Two-Headed Turtle On Display At The San Antonio Zoo
Itís not often that I think of San Antonio, Texas. The United Statesí seventh most populous city only has a place in my memory thanks to the Spurs and the devastation of the Mexican-American War. Now, however, I will fondly remember the city thanks to its ownership of a conjoined turtle named Thelma and Louise.
The San Antonio Zoo acquired the two-headed reptile only recently, after the Texas river cooter turtle was born at the facility on June 18. At birth Thelma and Louise was part of a quartet of baby turtles, although the New York Daily News is reporting the turtle is the only one in the quartet to be born with two heads. So far, Thelma and Louise has been able to swim quite adeptly and get involved with other normal turtle activities. Sheís a pint-sized fighter and should be a pretty sweet attraction for the zoo.
In fact, the San Antonio Zoo is actually fairly well-known for housing two-headed creatures, having kept a two-headed Texas rat snake on display for almost two decades between 1978 and 1995. You can see a display of some similarly two-headed creatures that have made the headlines in recent years over at Today. None of them are quite as cute as Thelma and Louise, well except for the two-headed cat named Duecy, but that story, unfortunately, doesnít have a happy ending.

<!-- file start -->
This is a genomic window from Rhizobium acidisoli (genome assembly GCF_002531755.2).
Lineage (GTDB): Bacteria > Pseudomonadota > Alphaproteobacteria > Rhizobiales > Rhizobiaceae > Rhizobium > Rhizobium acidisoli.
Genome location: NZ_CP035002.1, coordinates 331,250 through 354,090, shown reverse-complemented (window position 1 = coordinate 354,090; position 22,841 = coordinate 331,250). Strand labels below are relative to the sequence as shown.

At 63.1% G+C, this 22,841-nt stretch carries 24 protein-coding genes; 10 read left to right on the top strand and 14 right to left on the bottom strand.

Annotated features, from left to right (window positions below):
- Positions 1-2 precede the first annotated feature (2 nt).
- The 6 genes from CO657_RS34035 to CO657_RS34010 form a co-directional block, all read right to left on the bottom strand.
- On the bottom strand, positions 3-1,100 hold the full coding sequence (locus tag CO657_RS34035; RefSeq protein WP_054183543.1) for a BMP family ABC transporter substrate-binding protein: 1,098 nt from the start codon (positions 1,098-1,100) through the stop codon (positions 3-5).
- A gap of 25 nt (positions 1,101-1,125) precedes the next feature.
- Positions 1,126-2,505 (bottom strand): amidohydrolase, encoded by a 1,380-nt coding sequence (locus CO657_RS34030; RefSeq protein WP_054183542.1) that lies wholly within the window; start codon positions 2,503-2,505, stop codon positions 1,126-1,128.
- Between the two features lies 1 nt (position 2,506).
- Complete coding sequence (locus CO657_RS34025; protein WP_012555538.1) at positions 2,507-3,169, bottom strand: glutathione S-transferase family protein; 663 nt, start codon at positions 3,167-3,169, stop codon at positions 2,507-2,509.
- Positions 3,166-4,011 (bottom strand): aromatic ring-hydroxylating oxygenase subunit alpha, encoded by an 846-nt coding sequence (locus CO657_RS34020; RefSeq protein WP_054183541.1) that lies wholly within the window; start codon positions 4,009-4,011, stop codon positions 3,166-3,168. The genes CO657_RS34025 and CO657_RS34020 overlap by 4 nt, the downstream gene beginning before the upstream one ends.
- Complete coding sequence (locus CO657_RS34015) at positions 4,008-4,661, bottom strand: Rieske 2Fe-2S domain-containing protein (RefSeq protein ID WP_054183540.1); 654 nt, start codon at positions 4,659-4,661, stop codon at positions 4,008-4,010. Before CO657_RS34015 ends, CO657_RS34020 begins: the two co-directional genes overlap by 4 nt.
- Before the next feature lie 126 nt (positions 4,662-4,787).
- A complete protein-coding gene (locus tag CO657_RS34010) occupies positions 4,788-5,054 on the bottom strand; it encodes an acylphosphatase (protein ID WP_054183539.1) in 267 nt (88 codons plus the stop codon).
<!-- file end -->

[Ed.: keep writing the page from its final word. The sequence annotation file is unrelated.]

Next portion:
Thelma and Louise only went on display at the San Antonio Zoo on Thursday, and Jewish News One caught some awesome footage of the turtle for fans to check out. Unless you are familiar with Texas river cooters, Iím guessing Thelma and Louise is a lot smaller than you might expect. Even though she was just born a little over a week ago, the two-headed creature has already figured out how to compensate for having two heads on one body. Itís amazing how turtles can thrive despite issues, and it's even more amazing that the zoo is willing to put a turtle as special as Thelma and Louise on display.
Thelma and Louise was bred for captivity, so unlike these awesome turtles, she wonít be released into the wild anytime soon. On the bright side, you can see her anytime you want at the San Antonio Zoo. Something tells me plenty of people will follow through on that desire over the next few months; so, if I were you, I'd plan to get there on the earlier side to avoid lines.